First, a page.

The T-shirt derives its name from its shape: When laid out flat, sleeves perpendicular to torso, the garment forms the letter “T.” (So technically, there is no such thing as a “sleeveless T-shirt,” a term oftentimes misused to describe the “athletic shirt”). (See “A-shirt” below).
Along with jeans, the T-shirt is often credited with being the most popular garment of the second half of the 20th century and now the 21st, serving in every capacity from undergarment to work shirt to walking billboard to pajama top to regular shirt. Almost every man on the planet has at least one T-shirt in his wardrobe. And T-shirts have become the events memorabile and tourist souvenir item of choice—so much so that there is the saying, “Been there, done that, got that T-shirt.” T-shirts are generally inexpensive, low-maintenance, comfortable, and forgiving in their fit. So what’s not to like about them?
If classic is defined as that which has stood the test of time, then the T-shirt is one of the great sartorial classics of all time. The T-shirt made its way onto the fashion scene sometime between the Spanish-American War in 1898 and just before World War I in 1913 when the US Navy began issuing them as undergarments. But the submariners, who typically had to work in close, hot confines, would wear the T-shirts as an outer garment in order to receive some reprieve from the heat. After the war, the former military men continued wearing T-shirts—as shirts—in their civilian life. By 1920 the term “T-shirt” had been listed as an official American-English word in the Merriam Webster Dictionary. And the basic design of the T-shirt—with its jersey-knit cotton fabric; collarless, crew neckline; short sleeves; and tubular torso—has remained virtually unchanged ever since. By the 1940s, the T-shirt had come to be regarded as the unofficial “uniform” of laborers: bakers, miners, farmers, mechanics. The former undergarment had emerged as standard outerwear. But it was in the 1950s, when Marlon Brando in A Streetcar Named Desire and James Dean in Rebel Without A Cause nonchalantly wore T-shirts as regular shirts, that T-shirts became a must-have for teenaged boys. The T-shirt allowed young men, inspired by Brando and Dean, to unabashedly display gender—in an erotic way that had previously been regarded as socially forbidden.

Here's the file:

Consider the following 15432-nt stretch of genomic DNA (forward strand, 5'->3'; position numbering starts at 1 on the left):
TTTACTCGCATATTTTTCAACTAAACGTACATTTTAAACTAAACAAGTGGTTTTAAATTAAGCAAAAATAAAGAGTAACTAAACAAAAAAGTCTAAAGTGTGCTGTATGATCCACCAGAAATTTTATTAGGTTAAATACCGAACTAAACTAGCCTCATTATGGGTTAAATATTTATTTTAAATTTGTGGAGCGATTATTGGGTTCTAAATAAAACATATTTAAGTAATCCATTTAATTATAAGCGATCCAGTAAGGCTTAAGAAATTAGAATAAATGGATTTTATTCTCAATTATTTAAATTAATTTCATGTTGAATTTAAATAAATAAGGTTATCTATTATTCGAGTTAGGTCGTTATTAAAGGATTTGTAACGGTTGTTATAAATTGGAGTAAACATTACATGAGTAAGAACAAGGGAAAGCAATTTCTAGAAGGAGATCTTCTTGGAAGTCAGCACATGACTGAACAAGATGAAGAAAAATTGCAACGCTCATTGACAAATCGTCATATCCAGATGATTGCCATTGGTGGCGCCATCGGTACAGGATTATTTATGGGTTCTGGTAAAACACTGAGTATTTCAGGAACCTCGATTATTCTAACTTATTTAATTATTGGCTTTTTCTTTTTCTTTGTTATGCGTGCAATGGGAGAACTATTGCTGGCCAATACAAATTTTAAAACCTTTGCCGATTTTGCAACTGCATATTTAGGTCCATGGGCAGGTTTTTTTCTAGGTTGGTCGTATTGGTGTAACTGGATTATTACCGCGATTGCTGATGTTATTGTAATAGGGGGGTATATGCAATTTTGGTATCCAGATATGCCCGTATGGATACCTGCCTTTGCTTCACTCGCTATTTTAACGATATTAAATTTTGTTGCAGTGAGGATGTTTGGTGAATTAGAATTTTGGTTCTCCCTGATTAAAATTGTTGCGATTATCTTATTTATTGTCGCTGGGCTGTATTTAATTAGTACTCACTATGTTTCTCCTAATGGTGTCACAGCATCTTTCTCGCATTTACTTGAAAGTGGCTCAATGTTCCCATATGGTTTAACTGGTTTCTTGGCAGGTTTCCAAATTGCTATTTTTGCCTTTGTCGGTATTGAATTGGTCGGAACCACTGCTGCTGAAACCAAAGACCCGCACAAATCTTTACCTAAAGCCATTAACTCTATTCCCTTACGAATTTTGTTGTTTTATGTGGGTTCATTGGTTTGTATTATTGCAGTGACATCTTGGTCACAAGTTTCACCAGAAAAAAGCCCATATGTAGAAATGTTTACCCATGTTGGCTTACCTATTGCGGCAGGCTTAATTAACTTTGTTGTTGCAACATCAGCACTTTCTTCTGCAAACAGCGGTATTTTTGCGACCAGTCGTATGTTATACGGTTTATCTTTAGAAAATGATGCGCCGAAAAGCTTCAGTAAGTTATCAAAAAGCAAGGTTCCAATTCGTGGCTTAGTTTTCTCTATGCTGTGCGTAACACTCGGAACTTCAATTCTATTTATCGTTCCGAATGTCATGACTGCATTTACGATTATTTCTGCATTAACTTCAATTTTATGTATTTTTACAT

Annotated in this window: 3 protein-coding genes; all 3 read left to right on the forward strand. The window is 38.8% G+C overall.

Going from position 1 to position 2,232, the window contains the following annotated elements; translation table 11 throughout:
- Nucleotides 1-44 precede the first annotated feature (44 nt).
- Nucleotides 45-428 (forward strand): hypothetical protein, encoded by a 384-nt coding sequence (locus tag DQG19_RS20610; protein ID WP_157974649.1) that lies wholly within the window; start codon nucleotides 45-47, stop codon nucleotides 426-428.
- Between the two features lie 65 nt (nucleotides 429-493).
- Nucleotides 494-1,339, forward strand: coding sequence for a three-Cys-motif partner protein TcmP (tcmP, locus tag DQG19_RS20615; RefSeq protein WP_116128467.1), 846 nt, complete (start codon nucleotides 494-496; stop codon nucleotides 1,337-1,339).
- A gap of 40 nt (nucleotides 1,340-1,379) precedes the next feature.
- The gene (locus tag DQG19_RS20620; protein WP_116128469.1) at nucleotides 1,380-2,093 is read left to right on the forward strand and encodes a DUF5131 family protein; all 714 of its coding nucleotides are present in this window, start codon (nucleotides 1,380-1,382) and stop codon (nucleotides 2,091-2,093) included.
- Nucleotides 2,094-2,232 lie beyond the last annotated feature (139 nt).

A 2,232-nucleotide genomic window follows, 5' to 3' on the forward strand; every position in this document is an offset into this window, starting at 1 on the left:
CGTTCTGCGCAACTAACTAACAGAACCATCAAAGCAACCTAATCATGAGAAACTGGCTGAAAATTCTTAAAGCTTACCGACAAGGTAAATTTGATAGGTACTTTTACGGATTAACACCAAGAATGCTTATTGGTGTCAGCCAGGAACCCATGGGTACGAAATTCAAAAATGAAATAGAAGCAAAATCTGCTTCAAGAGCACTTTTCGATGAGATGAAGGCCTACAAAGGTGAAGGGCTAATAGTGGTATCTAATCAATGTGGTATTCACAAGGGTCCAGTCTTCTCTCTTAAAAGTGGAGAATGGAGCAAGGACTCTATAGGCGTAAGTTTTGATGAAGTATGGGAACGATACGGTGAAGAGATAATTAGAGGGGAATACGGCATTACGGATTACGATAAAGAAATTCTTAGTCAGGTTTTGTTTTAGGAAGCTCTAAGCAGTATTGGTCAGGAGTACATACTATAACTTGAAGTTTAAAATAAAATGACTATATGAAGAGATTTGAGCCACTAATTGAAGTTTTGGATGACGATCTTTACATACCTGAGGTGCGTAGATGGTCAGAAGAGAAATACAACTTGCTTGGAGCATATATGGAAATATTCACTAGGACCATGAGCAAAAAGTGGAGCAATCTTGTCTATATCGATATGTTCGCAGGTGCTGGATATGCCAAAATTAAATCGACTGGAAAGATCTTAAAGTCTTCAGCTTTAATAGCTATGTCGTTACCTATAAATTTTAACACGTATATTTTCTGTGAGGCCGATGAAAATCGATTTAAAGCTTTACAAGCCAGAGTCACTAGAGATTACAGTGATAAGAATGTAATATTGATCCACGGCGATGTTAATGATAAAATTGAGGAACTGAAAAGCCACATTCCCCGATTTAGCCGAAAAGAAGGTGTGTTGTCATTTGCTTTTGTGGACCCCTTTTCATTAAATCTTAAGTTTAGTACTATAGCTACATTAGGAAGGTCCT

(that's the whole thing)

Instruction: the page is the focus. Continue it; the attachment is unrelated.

Using the T-shirt as a means of advertising was also born in the 1950s, starting when the Miami-based company Tropix Tops obtained the exclusive rights to print images of Mickey Mouse and other Disney characters on T-shirts to promote the Disney brand. The company also started printing the names of Florida resorts on T-shirts, marketing the State as a tourist destination in the process. Almost immediately thereafter, rock bands were using T-shirts to promote their new releases. By 1967, T-shirts were being used as walking, breathing, interactive placards for social and political commentary as well as serving as a canvas for pop art. And because the classic T-shirt is unisex, women began wearing them in the ’60s. At 1969’s Woodstock, it was the tie-dye T-shirt that embodied the ethos of the historic gathering: young, carefree, and colorful.
But if bold tie-dye T-shirts epitomized the anti-establishment, mod dress of the Hippie Movement of the ’60s and ’70s, then it was the pastel-colored T-shirts worn by Miami Vice star Don Johnson that would give rise to the concept of “casual-chic” in the 1980s. Johnson effortlessly (or so it seemed) paired T-shirts with expensive designer suits; and overnight, like Brando and Dean before him, redefined American fashion. And the world followed suit—so much so that decades later, Johnson’s once-iconoclastic look has become iconic.